Tag Archives: Poem

I can’t believe my mother wrote this. She basically set me up to think of her all the time! She wrote this years before she died, but you really can feel her life presence throughout.  My mother-in l–aw read it at Mom’s wake. I am so lucky to have so many wonderful writings that my mom left me….even if so many make me cry!

Most Dearly Beloved

Mourn me not when I have left this earthly place—for I have enjoyed each precious hour and day and season—the first sign of spring, summers’ warmth, birdsong, nighttime sounds, mourning awakenings, autumns’ glow, and winter sunsets, first snowfalls.

My riches were boundless. Beloved parents who gave me all that made me worthwhile—an undeserved, but patient, kind and noble man to be my spouse—a sweet and gentle brother to love, respect and cherish through all the years—three precious, honorable, stalwart, thoughtful and loving sons—each unique and marvelous—each God’s special gift to me from the day they were born. My fringe benefits along with all else—the loyal, loving, understanding, friends of youth and later years.

I ask only happy memories that all of us have shared—and that a prayer be said for me in springtime—near flowing brooks and frothy streams—at sunsets, at moonrise—when lilacs bloom after summer rainfall—now and then at eventide when daily tasks are done—on Christmas Eve perhaps—on Easter moon—whenever soft winds rustle the leaves-when stars come out and always when church bells ring—when trees grow tall and nearly touch the clouds.

Contentment, peace and happiness have been mine and God has been so good to me with joy and laughter in greater measure than tears.

Love each of you ad infinitum.

Betty Ann Fisher

Two Poems my Mom wrote about her Mom, yet they are true about how I feel as well.

My Truly Special Mom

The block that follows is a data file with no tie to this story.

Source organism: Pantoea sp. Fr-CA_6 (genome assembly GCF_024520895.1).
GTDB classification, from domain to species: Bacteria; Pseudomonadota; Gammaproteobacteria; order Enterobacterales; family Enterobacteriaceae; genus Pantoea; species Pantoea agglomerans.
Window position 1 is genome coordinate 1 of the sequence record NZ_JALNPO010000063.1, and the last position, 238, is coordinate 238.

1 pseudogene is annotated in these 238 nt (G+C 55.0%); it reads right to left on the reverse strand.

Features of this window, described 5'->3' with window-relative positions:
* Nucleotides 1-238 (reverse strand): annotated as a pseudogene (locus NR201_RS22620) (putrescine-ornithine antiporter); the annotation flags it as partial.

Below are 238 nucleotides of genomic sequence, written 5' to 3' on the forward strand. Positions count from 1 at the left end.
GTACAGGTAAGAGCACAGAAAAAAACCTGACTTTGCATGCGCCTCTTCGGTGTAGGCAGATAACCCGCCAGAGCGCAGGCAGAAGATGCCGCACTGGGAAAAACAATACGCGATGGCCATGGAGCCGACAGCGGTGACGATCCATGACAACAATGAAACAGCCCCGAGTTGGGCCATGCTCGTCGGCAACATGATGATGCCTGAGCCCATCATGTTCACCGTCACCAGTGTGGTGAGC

by Betty Ann Fisher

And when she smiled—
‘Twas as if the world was new,
And when she laughed
Our troubles all seemed few.

She cried but seldom
And ah, she hid the tears
Or wiped them quickly
That none would know her fears.

If steep her path,
She wore no outward sorrow
But kept the ache within herself
Not bitter on the morrow.

She’d never stoop to deed unkind
Nor would she hurt another
Nor hold a grudge within her heart
My sweet and gentle Mother.


by Betty Ann Fisher

A fitting tribute to her memory—a statue struck in bronze? An impressive gravestone in the churchyard? Which of these shall I choose?

I think that I shall always remember her in the first bright flush of dawn, whenever I see a clump of Lilies of the Valley in a quiet glade, when the first Crocus peeks above the ground, in the scent of early Lilacs, when the first Robin makes his appearance, when the earth smells sweet after a summer shower, when the trees swish in a gentle breeze, when I hear a Bob White call.

When the smell of autumn is in the air, when the first frost sets the leaves aflame, when snowflakes fall from Heaven, and when the sunset comes. I’ll remember her when I hear the laughter of children at play or see nuns at prayer. When I hear a lullabye, when a music box tinkles a merry tune. Whenever I smell Violets, I’ll feel that she is near. And when the thaw sets free the mountain brooks and streams, I’ll think of her.

When church bells ring at Easter-tide, when Christmas carols are sung, when I see a cozy kitchen or a warm and glowing hearth, when a kettle sings on a stove, when the crickets chirp and when the stars come out.

Whenever I’m happy I’ll wish that she could share, and when I’m sad I’ll long for the comfort that only she could give. For my triumphs—if only she might prideful be and my faults could help correct. When someone else says, “Mother” I’ll remember mine.